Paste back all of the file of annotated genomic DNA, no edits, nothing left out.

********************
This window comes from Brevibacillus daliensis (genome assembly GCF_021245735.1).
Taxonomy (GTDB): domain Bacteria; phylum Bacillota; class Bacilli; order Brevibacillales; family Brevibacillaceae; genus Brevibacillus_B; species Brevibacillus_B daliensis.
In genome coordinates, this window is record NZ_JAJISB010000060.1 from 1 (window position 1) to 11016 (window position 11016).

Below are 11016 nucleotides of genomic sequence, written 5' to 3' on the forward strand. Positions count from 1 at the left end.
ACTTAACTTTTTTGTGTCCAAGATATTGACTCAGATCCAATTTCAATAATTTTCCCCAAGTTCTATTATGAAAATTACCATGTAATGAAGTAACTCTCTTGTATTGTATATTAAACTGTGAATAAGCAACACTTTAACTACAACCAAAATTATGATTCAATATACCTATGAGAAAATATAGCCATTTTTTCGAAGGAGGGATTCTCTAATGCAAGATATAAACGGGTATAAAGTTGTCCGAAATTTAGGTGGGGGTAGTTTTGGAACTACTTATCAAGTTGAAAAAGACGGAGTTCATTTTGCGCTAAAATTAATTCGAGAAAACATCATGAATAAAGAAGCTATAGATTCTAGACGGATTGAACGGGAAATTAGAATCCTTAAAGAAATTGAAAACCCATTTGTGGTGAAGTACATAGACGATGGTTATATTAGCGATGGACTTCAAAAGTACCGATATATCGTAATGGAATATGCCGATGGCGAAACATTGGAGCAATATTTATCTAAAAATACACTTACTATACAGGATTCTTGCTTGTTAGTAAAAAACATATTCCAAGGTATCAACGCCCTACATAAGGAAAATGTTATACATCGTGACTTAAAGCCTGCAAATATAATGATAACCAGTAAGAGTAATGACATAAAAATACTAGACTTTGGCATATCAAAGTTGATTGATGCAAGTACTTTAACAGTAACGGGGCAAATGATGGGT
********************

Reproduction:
This window comes from Brevibacillus daliensis (genome assembly GCF_021245735.1).
Taxonomy (GTDB): domain Bacteria; phylum Bacillota; class Bacilli; order Brevibacillales; family Brevibacillaceae; genus Brevibacillus_B; species Brevibacillus_B daliensis.
In genome coordinates, this window is record NZ_JAJISB010000060.1 from 1 (window position 1) to 11016 (window position 11016).

Below are 11016 nucleotides of genomic sequence, written 5' to 3' on the forward strand. Positions count from 1 at the left end.
ACTTAACTTTTTTGTGTCCAAGATATTGACTCAGATCCAATTTCAATAATTTTCCCCAAGTTCTATTATGAAAATTACCATGTAATGAAGTAACTCTCTTGTATTGTATATTAAACTGTGAATAAGCAACACTTTAACTACAACCAAAATTATGATTCAATATACCTATGAGAAAATATAGCCATTTTTTCGAAGGAGGGATTCTCTAATGCAAGATATAAACGGGTATAAAGTTGTCCGAAATTTAGGTGGGGGTAGTTTTGGAACTACTTATCAAGTTGAAAAAGACGGAGTTCATTTTGCGCTAAAATTAATTCGAGAAAACATCATGAATAAAGAAGCTATAGATTCTAGACGGATTGAACGGGAAATTAGAATCCTTAAAGAAATTGAAAACCCATTTGTGGTGAAGTACATAGACGATGGTTATATTAGCGATGGACTTCAAAAGTACCGATATATCGTAATGGAATATGCCGATGGCGAAACATTGGAGCAATATTTATCTAAAAATACACTTACTATACAGGATTCTTGCTTGTTAGTAAAAAACATATTCCAAGGTATCAACGCCCTACATAAGGAAAATGTTATACATCGTGACTTAAAGCCTGCAAATATAATGATAACCAGTAAGAGTAATGACATAAAAATACTAGACTTTGGCATATCAAAGTTGATTGATGCAAGTACTTTAACAGTAACGGGGCAAATGATGGGT